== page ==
As The LA River Preps For Its Next Act, Concerns Over Displacement Remain
The LA River has served as an iconic setting for countless Hollywood films: Grease, Terminator 2 and Pulp Fiction, to name a few. Those movies may soon serve as a time capsule for what the river once looked like, as the 51-mile channel prepares for its next act.
An influx of private and public money is expected to pour into the region over the next several decades as a result of the LA River Master Plan, a long-planned proposal that aims to provide guidance for a major overhaul of the corridor, which includes about 2,300 acres of publicly owned land. About 1 million people live within a mile of the river.
The county-backed plan aims to identify opportunities for new parks, job sites, emergency disaster preparedness, community hubs and affordable housing. The plan has yet to be approved, but new development is already taking shape along the river as one major project motors toward construction and new apartments sprout up near the river.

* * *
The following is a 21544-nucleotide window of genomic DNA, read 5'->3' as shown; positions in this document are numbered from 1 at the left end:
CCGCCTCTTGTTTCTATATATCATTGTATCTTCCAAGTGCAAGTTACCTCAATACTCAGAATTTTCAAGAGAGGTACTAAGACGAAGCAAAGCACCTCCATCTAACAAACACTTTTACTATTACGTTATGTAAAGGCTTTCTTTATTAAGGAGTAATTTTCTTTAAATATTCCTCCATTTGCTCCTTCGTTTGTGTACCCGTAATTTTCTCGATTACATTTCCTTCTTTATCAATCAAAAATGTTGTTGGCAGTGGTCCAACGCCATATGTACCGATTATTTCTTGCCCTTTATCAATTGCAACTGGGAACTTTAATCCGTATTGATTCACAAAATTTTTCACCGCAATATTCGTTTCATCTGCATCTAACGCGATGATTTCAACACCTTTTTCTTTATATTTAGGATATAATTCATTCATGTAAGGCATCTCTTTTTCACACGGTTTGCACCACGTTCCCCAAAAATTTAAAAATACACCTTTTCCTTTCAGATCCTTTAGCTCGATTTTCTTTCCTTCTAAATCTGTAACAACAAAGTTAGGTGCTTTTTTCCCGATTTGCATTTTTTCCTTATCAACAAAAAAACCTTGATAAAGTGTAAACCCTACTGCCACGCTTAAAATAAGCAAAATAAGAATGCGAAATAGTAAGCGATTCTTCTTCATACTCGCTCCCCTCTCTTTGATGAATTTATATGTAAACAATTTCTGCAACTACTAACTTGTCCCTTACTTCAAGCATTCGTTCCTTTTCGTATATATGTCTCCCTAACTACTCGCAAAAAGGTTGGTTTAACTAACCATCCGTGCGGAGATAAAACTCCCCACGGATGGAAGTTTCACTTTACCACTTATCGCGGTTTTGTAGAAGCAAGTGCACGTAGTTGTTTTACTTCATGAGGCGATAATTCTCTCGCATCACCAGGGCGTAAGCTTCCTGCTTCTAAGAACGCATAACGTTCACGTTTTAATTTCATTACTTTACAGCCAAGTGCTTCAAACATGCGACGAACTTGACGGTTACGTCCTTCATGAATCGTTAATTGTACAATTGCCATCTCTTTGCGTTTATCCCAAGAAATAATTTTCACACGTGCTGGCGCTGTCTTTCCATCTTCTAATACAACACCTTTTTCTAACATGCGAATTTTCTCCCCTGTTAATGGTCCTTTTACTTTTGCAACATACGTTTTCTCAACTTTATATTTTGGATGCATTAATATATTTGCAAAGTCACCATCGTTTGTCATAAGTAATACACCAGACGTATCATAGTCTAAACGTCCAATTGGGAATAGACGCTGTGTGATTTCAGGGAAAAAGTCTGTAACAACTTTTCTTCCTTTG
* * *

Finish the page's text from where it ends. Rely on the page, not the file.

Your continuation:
The plan has said it will include "actions for affordable housing and homelessness, a key initiative to address displacement in areas vulnerable to gentrification." It's not yet clear what those actions will be.
Covered in concrete in the late 1930s, the Los Angeles River has been featured in television and movies for decades as a drag-racing track or a get-away route, but it doesn’t usually appear as a river. Many of the communities along the river, especially those along the southern parts of the 51-mile-long waterway, are home to industrial uses, where it is more common to see warehouses than green space along the river’s gray banks.
After years of outreach and updates, the newest iteration of the Los Angeles River Master plan, released last year, seeks to make the river a natural resource in the neighborhoods through which it runs, bringing parks, public facilities and other development along with it.